Good fellowship gilds the last summer of peace
MOST golden ages exist only in retrospect. Yet the hot days of the Edwardian summer were a gilded time for the young man who was later to become the only British monarch to relinquish his throne. The dark days of the abdication were, however, a long way off and the life of Edward, the young Prince of Wales, was a round of hunting, polo, balls, foreign travel and undergraduate capers. He was shaking off the restrictions of his childhood and gaining the confidence and composure which were to become his hallmarks.

He had gone up to Oxford in October 1912, aged 18, almost 50 years after his grandfather Edward VII had been an undergraduate there, his conduct regulated by strict rules laid down by his father, Prince Albert, the consort of Queen Victoria. "My grandfather was obliged to live apart in a rented house, with a large household, and to wear a special gown when he attended lectures," Edward later recalled. His classmates had to rise respectfully whenever he entered a lecture room.

"Fortunately for me all that had passed by the time I went to Oxford," he later wrote in exile. "I took my place freely among the other four thousand undergraduates - a circumstance that was hailed by the Press as fresh evidence of the innate democracy of the British Monarchical system".

But democracy extended only so far; Edward's room had a "tub" installed, making it Magdalen College's first undergraduate bathroom. Even in those days crowds of reporters and photographers descended upon the ancient precincts, to the irritation of Magdalen's fellows and undergraduates alike, to record for the popular Press the more intimate aspects of the prince's adjustment to university life.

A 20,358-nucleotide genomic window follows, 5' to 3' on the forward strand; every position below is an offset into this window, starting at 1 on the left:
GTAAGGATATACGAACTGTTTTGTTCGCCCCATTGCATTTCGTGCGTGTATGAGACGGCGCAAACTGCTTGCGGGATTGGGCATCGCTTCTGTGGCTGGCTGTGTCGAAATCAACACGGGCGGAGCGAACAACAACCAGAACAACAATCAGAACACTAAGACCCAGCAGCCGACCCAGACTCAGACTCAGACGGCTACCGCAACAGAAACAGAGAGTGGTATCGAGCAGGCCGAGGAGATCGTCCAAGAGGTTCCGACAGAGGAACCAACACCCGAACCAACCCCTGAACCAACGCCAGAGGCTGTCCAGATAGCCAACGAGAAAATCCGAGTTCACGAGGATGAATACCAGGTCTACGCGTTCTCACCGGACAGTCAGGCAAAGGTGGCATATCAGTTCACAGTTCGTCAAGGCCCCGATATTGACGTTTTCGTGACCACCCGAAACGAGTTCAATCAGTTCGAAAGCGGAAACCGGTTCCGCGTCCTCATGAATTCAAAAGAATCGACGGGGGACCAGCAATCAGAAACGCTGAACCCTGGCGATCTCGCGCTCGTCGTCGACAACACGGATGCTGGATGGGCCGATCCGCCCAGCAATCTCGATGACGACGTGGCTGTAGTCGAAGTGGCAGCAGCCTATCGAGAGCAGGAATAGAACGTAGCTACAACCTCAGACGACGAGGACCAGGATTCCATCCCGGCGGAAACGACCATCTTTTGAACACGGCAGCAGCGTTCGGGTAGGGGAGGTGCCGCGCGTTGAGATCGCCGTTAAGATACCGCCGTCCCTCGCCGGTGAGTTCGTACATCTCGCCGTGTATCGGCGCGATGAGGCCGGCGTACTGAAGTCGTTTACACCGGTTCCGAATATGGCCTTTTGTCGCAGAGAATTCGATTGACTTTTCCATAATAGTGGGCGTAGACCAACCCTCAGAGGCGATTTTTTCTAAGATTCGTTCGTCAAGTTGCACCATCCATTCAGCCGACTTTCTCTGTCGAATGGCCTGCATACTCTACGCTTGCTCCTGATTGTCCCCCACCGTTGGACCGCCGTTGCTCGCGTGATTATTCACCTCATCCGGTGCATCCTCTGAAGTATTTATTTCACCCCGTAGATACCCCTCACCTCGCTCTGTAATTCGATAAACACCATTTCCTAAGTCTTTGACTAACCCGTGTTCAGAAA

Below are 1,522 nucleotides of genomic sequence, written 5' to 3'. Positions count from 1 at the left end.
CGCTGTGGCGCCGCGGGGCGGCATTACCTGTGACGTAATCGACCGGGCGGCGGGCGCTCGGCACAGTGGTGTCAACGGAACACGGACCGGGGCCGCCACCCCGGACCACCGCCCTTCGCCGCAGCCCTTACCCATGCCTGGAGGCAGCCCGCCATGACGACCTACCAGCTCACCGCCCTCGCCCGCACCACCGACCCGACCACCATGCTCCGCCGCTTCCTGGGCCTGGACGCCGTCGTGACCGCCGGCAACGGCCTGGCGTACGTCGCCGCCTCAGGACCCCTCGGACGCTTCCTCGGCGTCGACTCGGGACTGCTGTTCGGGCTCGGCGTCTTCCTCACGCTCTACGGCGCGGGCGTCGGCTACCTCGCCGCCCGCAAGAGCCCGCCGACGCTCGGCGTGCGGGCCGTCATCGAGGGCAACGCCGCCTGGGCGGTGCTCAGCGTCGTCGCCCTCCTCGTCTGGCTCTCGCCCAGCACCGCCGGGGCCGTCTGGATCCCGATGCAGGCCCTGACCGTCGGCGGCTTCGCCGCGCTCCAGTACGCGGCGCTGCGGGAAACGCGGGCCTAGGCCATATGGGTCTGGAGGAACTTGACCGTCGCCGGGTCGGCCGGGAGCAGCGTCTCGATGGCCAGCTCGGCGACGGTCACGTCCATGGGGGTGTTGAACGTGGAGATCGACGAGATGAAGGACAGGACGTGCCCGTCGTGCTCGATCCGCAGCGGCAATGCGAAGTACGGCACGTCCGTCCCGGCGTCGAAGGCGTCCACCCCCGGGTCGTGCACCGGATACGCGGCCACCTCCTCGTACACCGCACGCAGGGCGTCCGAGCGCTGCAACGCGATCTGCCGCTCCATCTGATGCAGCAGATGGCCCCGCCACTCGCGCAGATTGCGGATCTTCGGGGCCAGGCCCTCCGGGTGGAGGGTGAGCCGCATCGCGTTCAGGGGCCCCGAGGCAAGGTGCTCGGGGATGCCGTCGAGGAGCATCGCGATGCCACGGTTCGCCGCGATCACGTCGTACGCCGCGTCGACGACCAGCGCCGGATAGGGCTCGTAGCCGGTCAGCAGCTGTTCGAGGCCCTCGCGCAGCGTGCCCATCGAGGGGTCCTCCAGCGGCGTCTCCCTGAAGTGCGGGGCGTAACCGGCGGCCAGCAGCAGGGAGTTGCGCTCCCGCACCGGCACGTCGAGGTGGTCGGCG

The academic requirements were not strenuous. "The plain fact is, of course, that I was pretty much of a problem to Oxford," he recalled. "To be sure, I could box a compass, read naval signals, run a picket boat, and make cocoa for the officer of the watch. But these accomplishments, which the Navy had been at such pains to teach me, were manifestly without significance to Oxford's learned dons." He was taught history, political economy, French and German by some of Oxford's most formidable brains.

Yet despite the university's outlay of intellect, Oxford failed to make him studious and he spent his time socialising, at polo practice on Port Meadow, hunting with New College and Magdalen Beagles, or just riding - his father, horrified at his technique, instructed Edward's equerry, Major the Hon William Cadogan of the 10th Hussars, to make him ride four hours a week.

Then there were what Edward called the "mild games of roulette" and general carousing or larking with his undergraduate chums Johnners, Fergusson and Archie (the man with the blue tit on his head in Magdalen Quad and with his trousers off wading through some tributary of the Isis).